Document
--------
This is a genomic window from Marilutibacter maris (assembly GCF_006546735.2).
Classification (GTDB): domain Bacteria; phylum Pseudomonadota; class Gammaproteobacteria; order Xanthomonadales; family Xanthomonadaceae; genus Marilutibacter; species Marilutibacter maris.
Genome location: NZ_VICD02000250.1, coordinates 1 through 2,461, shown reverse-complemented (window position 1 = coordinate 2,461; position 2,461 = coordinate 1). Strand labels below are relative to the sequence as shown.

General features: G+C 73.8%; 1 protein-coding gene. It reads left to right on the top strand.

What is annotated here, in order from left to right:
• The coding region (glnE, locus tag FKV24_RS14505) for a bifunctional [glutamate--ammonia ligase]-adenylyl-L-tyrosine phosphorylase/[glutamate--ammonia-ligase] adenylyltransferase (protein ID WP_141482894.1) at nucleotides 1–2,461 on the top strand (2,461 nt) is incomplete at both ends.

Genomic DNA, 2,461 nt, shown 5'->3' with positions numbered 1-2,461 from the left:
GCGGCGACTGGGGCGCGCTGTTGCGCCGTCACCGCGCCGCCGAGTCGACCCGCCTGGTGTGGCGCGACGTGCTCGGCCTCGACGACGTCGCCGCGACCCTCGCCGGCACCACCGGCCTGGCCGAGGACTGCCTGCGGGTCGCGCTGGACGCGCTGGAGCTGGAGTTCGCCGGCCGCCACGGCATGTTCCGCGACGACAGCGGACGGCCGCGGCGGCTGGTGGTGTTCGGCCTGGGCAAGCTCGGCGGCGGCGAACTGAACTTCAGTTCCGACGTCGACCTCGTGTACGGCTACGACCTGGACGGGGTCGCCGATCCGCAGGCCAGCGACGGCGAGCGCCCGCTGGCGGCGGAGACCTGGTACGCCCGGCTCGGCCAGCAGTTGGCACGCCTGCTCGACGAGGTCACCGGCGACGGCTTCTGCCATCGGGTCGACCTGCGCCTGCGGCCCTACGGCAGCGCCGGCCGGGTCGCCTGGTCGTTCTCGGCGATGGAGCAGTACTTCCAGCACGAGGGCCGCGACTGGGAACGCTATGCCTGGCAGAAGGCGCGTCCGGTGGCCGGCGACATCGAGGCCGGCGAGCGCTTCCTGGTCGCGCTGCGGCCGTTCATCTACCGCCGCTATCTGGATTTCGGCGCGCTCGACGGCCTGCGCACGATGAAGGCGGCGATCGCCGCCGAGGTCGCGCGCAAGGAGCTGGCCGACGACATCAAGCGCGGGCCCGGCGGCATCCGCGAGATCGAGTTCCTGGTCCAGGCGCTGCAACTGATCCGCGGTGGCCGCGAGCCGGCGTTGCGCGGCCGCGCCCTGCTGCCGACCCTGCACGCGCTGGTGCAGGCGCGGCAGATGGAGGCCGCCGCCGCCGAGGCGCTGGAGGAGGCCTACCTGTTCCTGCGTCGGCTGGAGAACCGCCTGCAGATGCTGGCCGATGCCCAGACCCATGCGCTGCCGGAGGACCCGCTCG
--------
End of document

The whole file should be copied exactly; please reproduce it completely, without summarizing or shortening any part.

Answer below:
This is a genomic window from Marilutibacter maris (assembly GCF_006546735.2).
Classification (GTDB): domain Bacteria; phylum Pseudomonadota; class Gammaproteobacteria; order Xanthomonadales; family Xanthomonadaceae; genus Marilutibacter; species Marilutibacter maris.
Genome location: NZ_VICD02000250.1, coordinates 1 through 2,461, shown reverse-complemented (window position 1 = coordinate 2,461; position 2,461 = coordinate 1). Strand labels below are relative to the sequence as shown.

General features: G+C 73.8%; 1 protein-coding gene. It reads left to right on the top strand.

What is annotated here, in order from left to right:
• The coding region (glnE, locus tag FKV24_RS14505) for a bifunctional [glutamate--ammonia ligase]-adenylyl-L-tyrosine phosphorylase/[glutamate--ammonia-ligase] adenylyltransferase (protein ID WP_141482894.1) at nucleotides 1–2,461 on the top strand (2,461 nt) is incomplete at both ends.

Genomic DNA, 2,461 nt, shown 5'->3' with positions numbered 1-2,461 from the left:
GCGGCGACTGGGGCGCGCTGTTGCGCCGTCACCGCGCCGCCGAGTCGACCCGCCTGGTGTGGCGCGACGTGCTCGGCCTCGACGACGTCGCCGCGACCCTCGCCGGCACCACCGGCCTGGCCGAGGACTGCCTGCGGGTCGCGCTGGACGCGCTGGAGCTGGAGTTCGCCGGCCGCCACGGCATGTTCCGCGACGACAGCGGACGGCCGCGGCGGCTGGTGGTGTTCGGCCTGGGCAAGCTCGGCGGCGGCGAACTGAACTTCAGTTCCGACGTCGACCTCGTGTACGGCTACGACCTGGACGGGGTCGCCGATCCGCAGGCCAGCGACGGCGAGCGCCCGCTGGCGGCGGAGACCTGGTACGCCCGGCTCGGCCAGCAGTTGGCACGCCTGCTCGACGAGGTCACCGGCGACGGCTTCTGCCATCGGGTCGACCTGCGCCTGCGGCCCTACGGCAGCGCCGGCCGGGTCGCCTGGTCGTTCTCGGCGATGGAGCAGTACTTCCAGCACGAGGGCCGCGACTGGGAACGCTATGCCTGGCAGAAGGCGCGTCCGGTGGCCGGCGACATCGAGGCCGGCGAGCGCTTCCTGGTCGCGCTGCGGCCGTTCATCTACCGCCGCTATCTGGATTTCGGCGCGCTCGACGGCCTGCGCACGATGAAGGCGGCGATCGCCGCCGAGGTCGCGCGCAAGGAGCTGGCCGACGACATCAAGCGCGGGCCCGGCGGCATCCGCGAGATCGAGTTCCTGGTCCAGGCGCTGCAACTGATCCGCGGTGGCCGCGAGCCGGCGTTGCGCGGCCGCGCCCTGCTGCCGACCCTGCACGCGCTGGTGCAGGCGCGGCAGATGGAGGCCGCCGCCGCCGAGGCGCTGGAGGAGGCCTACCTGTTCCTGCGTCGGCTGGAGAACCGCCTGCAGATGCTGGCCGATGCCCAGACCCATGCGCTGCCGGAGGACCCGCTCG